In Communication, Less Is More
Communicating simply and effectively is a valuable skill. Today the Public Speaker examines how to say more by actually saying less.
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“Less is more.”
“Simplicity is the ultimate sophistication.”
“Simplify and add lightness.”
We hear these phrases from time to time, but what exactly do they mean?.
I used to think writing was a lost art, but it’s not so! In our current culture of technology, it seems the written word is more important than ever. Think of all the communicating you do via email, text, and social media. More than ever, we have an audience of readers.
These readers have short attention spans. When it comes to words, often less really is more. Fewer words have more impact. Here are some common ways we communicate with writing and how to keep it short and sweet (or KISS).
I sometimes get impatient when I get a long email.
Why is that? It’s not because I’m in a hurry, it’s just that I’d prefer the writer to be clear and concise. One way to make your message stand out and not be overwhelming to your recipient is to keep the greeting or introduction short or possibly not even use one at all (depending on your relationship with the person). Usually, one quick sentence is adequate.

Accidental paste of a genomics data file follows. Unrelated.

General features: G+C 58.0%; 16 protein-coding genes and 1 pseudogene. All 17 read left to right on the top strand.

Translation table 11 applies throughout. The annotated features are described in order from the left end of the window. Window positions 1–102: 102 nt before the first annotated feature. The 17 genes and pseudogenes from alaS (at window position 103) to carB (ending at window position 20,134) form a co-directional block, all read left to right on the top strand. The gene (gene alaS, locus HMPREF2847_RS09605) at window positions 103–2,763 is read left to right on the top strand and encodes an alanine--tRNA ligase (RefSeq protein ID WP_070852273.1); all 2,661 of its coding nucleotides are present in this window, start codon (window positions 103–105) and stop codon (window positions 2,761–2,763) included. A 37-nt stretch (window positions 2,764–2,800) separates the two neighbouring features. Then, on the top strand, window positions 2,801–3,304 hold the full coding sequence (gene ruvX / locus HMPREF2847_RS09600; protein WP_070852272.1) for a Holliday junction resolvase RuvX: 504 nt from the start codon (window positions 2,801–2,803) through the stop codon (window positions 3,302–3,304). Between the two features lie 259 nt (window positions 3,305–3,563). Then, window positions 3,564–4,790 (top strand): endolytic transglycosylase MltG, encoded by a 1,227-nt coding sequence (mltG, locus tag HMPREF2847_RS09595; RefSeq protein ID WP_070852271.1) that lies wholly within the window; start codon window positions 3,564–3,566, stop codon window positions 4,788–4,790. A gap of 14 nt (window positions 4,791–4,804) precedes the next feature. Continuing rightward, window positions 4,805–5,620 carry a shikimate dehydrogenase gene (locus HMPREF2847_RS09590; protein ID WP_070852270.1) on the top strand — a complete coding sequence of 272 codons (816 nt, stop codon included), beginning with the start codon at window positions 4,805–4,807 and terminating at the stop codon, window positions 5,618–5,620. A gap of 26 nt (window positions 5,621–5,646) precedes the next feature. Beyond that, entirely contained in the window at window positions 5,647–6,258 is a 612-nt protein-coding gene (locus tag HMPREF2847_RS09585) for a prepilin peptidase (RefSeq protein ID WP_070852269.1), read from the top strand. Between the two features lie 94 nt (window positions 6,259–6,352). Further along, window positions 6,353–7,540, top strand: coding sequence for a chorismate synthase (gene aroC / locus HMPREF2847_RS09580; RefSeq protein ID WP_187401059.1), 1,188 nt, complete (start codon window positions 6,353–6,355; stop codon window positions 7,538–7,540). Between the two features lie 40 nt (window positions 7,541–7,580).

Next, in the body of the email, jump right into your question or main point. Visually separate your ideas with a space or bullet points. One giant paragraph can be exhausting! If you have more than one main idea, consider sending separate emails. End your email with a quick “thanks” or a summary reiterating your main request. Use bolding and liberal spacing to make it easy on the eyes.
For more tips on the do's and don'ts of email, check out my episode 10 Ways to Annoy Your Colleagues with Email.
Websites and Newsletters
Similarly, with newsletters and websites, liberal spacing, bolded headlines, and using only one or two font types is likely to get you noticed. A website will be more appealing and cohesive with less visual clutter. Make your information more impactful with simple words, repeating phrases, and attractive images.
Think of road signs...You’re more likely to notice the single word CAUTION than if it were mixed in with several other descriptive words.
Your call to action should be a short headline or a one-word attention grabber. You want readers to stop and take notice of your information, so make an impression by making it cleaner and more manageable for the reader. Think of road signs and safety signs you see everywhere. You’re more likely to notice the single word CAUTION than if it were mixed in with several other fonts and descriptive words. Most people won’t take the time to read a wordy sign, but highlighting one word in bold grabs attention and accomplishes what it’s supposed to.